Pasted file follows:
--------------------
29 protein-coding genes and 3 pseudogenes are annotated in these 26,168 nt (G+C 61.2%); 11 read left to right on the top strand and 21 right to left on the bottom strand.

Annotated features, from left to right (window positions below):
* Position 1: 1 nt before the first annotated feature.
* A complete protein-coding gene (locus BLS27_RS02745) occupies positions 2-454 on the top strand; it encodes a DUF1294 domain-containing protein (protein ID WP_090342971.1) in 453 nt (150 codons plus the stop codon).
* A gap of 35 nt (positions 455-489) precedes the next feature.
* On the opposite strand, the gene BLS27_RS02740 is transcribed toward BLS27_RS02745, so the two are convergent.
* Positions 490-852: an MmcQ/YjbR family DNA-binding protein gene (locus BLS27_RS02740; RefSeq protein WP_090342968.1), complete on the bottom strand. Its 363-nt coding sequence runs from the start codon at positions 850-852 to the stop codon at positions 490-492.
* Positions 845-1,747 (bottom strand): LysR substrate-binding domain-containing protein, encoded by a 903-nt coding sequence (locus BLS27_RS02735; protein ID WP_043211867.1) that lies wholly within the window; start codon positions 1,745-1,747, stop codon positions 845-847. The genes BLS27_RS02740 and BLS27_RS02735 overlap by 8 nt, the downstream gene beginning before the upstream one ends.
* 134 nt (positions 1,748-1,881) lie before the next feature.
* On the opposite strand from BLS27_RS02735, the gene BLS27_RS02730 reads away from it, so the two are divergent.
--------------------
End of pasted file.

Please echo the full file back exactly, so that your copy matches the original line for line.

29 protein-coding genes and 3 pseudogenes are annotated in these 26,168 nt (G+C 61.2%); 11 read left to right on the top strand and 21 right to left on the bottom strand.

Annotated features, from left to right (window positions below):
* Position 1: 1 nt before the first annotated feature.
* A complete protein-coding gene (locus BLS27_RS02745) occupies positions 2-454 on the top strand; it encodes a DUF1294 domain-containing protein (protein ID WP_090342971.1) in 453 nt (150 codons plus the stop codon).
* A gap of 35 nt (positions 455-489) precedes the next feature.
* On the opposite strand, the gene BLS27_RS02740 is transcribed toward BLS27_RS02745, so the two are convergent.
* Positions 490-852: an MmcQ/YjbR family DNA-binding protein gene (locus BLS27_RS02740; RefSeq protein WP_090342968.1), complete on the bottom strand. Its 363-nt coding sequence runs from the start codon at positions 850-852 to the stop codon at positions 490-492.
* Positions 845-1,747 (bottom strand): LysR substrate-binding domain-containing protein, encoded by a 903-nt coding sequence (locus BLS27_RS02735; protein ID WP_043211867.1) that lies wholly within the window; start codon positions 1,745-1,747, stop codon positions 845-847. The genes BLS27_RS02740 and BLS27_RS02735 overlap by 8 nt, the downstream gene beginning before the upstream one ends.
* 134 nt (positions 1,748-1,881) lie before the next feature.
* On the opposite strand from BLS27_RS02735, the gene BLS27_RS02730 reads away from it, so the two are divergent.